Featured Research

from universities, journals, and other organizations

Targeting Gut Bugs Could Revolutionize Future Drugs, Say Researcher

Date:
February 4, 2008
Source:
Imperial College London
Summary:
Revolutionary new ways to tackle certain diseases could be provided by creating drugs which change the bugs in people's guts, according to a new article. Trillions of bugs known as gut microbes live symbiotically in the human gut. They play a key role in many of the processes that take place inside the body. Different people have different types of gut microbes living inside them and abnormalities in some types have recently been linked to diseases such as diabetes and obesity.

Revolutionary new ways to tackle certain diseases could be provided by creating drugs which change the bugs in people's guts, according to a new article.

Related Articles


Trillions of bugs known as gut microbes live symbiotically in the human gut. They play a key role in many of the processes that take place inside the body. Different people have different types of gut microbes living inside them and abnormalities in some types have recently been linked to diseases such as diabetes and obesity.

The authors of the Perspective argue that targeting gut microbes with new drug therapies, rather than concentrating on the mechanisms in the human body which are the current focus of most drug development programmes, could provide an array of uncharted possibilities for fighting disease. Much research is still needed to untangle the precise role played by each different type of bug.

Professor Jeremy Nicholson, one of the authors of the Perspective from the Department of Biomolecular Medicine at Imperial College London, explained: "It's only recently that we've discovered the huge influence that bugs in the gut have on people's health. The exciting thing about this is that it should be easier to create drugs that can change the bugs than it is to re-engineer human cells and signalling pathways inside the body. Also, if we're not interfering with the body's pathways, these drugs should have less toxic side-effects."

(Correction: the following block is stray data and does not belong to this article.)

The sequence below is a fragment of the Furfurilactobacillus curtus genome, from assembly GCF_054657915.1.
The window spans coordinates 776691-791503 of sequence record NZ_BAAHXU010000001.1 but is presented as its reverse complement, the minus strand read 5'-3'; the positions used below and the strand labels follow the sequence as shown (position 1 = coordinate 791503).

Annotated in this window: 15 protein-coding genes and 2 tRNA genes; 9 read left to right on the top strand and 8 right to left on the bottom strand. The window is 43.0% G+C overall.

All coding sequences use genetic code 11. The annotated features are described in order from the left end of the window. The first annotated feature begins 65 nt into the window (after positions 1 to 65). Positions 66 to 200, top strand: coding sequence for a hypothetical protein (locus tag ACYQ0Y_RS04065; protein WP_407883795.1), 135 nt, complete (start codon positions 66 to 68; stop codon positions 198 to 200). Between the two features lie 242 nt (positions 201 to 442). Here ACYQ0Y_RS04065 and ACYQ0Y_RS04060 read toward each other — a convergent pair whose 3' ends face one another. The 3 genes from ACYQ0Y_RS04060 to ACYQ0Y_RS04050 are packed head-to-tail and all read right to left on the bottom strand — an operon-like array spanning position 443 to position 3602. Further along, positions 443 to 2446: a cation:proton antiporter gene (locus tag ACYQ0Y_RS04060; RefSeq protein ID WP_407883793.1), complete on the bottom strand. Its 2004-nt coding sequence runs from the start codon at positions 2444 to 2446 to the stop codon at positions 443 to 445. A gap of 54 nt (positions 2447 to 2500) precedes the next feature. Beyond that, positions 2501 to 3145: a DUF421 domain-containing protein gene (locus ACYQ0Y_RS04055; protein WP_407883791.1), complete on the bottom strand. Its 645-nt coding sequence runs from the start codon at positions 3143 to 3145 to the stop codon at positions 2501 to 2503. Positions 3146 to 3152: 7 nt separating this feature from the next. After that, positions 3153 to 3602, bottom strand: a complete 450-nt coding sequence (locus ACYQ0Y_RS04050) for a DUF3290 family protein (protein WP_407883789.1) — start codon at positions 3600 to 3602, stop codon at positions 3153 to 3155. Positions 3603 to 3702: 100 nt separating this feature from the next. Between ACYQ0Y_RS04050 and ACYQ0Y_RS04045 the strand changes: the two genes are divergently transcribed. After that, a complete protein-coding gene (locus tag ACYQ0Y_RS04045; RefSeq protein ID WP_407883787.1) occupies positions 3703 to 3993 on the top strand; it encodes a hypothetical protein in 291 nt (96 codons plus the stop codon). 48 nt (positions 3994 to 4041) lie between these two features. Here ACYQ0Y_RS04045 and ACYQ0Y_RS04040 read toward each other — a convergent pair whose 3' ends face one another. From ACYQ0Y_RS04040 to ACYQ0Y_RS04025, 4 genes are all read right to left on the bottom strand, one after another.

Research has already shown that the makeup of an individual's gut microbes is affected by their diet and other environmental factors. A recent study led by scientists from Imperial College showed that it is possible to alter the makeup of bugs in a mouse's gut, affecting their metabolism, using probiotics.

"We already know that external factors such as altering your diet can change the makeup of the bugs in your gut, so these kinds of therapies will mean a more holistic approach to medicine, looking not just at pharmaceutical treatments but also at lifestyle and nutrition. I think that in ten years' time it will be normal for scientists to take gut bugs into consideration when they are creating new medicines," added Professor Nicholson.

This work was published February 1 as a perspective article in the journal Nature Reviews Drug Discovery.


Story Source:

The above story is based on materials provided by Imperial College London. Note: Materials may be edited for content and length.


Cite This Page:

Imperial College London. "Targeting Gut Bugs Could Revolutionize Future Drugs, Say Researcher." ScienceDaily. ScienceDaily, 4 February 2008. <www.sciencedaily.com/releases/2008/02/080201093347.htm>.